There’s a growing trend for estate agents to quit big-name corporates and either go independent or join US-style brokerages, a top agent says.
Camilla Dell, managing partner at sales and buying agency Black Brick, says she has seen this become particularly common in London and means sellers have many more routes to the market than before.
“In the recent tough market, estate agents have been cutting their fees to win business and, in many cases, this has hit the income of some of their leading agents” she says.
“We’re seeing a growing number deciding to go it alone, whether as sole agents or by joining brokerages that follow the US model, where the agents are self-employed but share some overheads.”
There’s substantial evidence to back up Dell’s assessment.
The new US-led agency concept - eXp UK - launched in November but within three months declared it had recruited over 50 agents in this country.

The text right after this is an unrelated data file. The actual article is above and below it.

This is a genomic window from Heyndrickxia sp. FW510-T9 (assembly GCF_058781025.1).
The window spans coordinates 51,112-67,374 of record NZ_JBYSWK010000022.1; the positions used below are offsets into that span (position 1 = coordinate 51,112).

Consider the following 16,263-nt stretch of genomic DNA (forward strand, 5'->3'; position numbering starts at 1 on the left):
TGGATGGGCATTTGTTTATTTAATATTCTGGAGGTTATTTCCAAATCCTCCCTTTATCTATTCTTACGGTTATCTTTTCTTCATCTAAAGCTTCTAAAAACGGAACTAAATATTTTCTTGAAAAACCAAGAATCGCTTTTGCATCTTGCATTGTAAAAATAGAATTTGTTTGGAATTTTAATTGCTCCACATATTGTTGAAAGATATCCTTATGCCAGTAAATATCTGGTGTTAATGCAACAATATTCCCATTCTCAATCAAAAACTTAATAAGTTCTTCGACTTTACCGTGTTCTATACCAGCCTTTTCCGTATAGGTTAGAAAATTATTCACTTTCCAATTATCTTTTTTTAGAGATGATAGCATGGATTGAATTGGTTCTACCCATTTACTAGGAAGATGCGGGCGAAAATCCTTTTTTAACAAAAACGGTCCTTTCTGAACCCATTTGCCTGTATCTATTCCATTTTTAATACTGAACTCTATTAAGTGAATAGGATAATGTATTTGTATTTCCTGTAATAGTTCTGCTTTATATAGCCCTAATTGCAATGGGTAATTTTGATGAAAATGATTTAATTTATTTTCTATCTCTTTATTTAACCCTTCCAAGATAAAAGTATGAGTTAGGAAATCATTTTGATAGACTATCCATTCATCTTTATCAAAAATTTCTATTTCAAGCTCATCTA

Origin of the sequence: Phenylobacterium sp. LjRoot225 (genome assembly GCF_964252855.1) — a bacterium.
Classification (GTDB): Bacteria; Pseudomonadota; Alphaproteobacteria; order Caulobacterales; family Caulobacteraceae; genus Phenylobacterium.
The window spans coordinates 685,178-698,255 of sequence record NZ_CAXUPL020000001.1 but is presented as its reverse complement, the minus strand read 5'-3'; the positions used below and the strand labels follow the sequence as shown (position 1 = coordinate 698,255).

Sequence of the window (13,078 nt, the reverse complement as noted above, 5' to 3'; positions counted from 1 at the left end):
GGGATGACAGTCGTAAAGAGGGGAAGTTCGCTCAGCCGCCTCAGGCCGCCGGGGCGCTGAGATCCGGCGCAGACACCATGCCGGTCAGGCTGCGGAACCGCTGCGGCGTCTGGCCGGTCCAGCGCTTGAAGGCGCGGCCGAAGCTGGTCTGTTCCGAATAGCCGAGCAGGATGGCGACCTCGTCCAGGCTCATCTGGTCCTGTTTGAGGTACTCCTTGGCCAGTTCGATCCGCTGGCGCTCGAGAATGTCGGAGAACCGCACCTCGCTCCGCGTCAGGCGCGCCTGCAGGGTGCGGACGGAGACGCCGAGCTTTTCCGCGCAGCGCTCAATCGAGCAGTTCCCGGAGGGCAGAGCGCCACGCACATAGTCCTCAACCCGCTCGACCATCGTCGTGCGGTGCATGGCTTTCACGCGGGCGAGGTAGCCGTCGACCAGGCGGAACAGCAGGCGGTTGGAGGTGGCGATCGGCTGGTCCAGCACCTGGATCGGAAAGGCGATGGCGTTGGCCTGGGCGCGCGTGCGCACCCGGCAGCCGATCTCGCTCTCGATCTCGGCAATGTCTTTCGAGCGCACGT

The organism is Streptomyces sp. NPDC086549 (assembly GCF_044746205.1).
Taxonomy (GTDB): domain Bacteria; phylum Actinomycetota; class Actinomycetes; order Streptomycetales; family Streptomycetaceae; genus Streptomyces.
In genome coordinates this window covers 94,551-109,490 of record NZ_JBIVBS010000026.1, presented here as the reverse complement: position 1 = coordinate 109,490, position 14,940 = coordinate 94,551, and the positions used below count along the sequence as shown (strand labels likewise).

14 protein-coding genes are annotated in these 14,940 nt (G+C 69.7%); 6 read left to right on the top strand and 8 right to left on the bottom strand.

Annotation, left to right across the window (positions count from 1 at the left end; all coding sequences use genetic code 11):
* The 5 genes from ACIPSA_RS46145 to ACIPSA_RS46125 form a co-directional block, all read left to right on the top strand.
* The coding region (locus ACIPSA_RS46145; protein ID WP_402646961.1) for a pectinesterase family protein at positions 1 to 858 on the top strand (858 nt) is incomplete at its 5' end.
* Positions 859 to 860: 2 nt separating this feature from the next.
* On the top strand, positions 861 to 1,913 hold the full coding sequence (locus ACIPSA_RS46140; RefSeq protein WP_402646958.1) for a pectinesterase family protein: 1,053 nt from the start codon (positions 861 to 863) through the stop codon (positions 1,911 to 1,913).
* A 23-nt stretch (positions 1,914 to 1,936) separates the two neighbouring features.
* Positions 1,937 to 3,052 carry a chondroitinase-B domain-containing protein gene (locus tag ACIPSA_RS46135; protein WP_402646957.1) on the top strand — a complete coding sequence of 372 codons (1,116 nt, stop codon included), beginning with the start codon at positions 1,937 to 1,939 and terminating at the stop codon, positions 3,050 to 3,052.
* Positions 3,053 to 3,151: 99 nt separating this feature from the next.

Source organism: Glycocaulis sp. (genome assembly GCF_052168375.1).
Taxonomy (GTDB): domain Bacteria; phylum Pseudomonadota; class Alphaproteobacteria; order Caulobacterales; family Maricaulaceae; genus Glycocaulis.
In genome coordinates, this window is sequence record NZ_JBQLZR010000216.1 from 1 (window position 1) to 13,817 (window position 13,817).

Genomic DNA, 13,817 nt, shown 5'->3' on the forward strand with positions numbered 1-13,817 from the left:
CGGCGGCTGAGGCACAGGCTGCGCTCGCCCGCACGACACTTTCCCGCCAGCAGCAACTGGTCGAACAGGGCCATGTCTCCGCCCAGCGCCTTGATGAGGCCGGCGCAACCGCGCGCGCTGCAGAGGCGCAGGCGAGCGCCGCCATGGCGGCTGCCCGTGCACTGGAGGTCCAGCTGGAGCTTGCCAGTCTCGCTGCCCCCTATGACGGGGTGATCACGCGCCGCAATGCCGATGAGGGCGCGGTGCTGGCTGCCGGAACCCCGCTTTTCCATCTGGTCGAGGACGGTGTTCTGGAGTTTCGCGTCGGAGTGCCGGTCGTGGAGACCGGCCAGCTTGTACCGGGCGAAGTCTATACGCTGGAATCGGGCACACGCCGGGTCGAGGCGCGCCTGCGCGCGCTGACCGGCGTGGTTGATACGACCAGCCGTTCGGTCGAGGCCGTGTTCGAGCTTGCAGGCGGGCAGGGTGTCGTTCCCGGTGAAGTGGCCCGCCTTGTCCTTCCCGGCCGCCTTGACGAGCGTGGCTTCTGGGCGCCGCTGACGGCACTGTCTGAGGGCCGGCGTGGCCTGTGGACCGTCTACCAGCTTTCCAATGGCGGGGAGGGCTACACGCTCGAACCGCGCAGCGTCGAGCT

Its new recruits came not just from online and hybrid firms but from traditional agencies too, including Mark Bentley, a past president of the National Association of Estate Agents.
In addition, two former high profile Savills agents have this year announced that they are joining freelance agency operation Keller Williams UK.
In January it was revealed that a senior ex-Savills figure - Tanya Blake, former head of country lettings - was setting up a market centre for Keller Williams. More recently it was revealed that she had recruited Ryan Toms, another senior lettings figure at Savills with more than 16 years’ experience in the industry.
In the first days of the New Year another new self-employed agency business - called Properly - was set up by Mariel Roe and Michael Whittaker, who have a combined 40 years of experience in the industry at JLL, Felicity J Lord and Sequence.
And just last week Agent & Homes - set up by former Countrywide and LSL senior figures Rollo Miles and Bob Crowley - claimed one of its agents had earned £200,000 in a year from the brand’s Notting Hill hub.
Miles said it was time for agents to shed the traditional business models which he claims stifle individuals’ earning potential.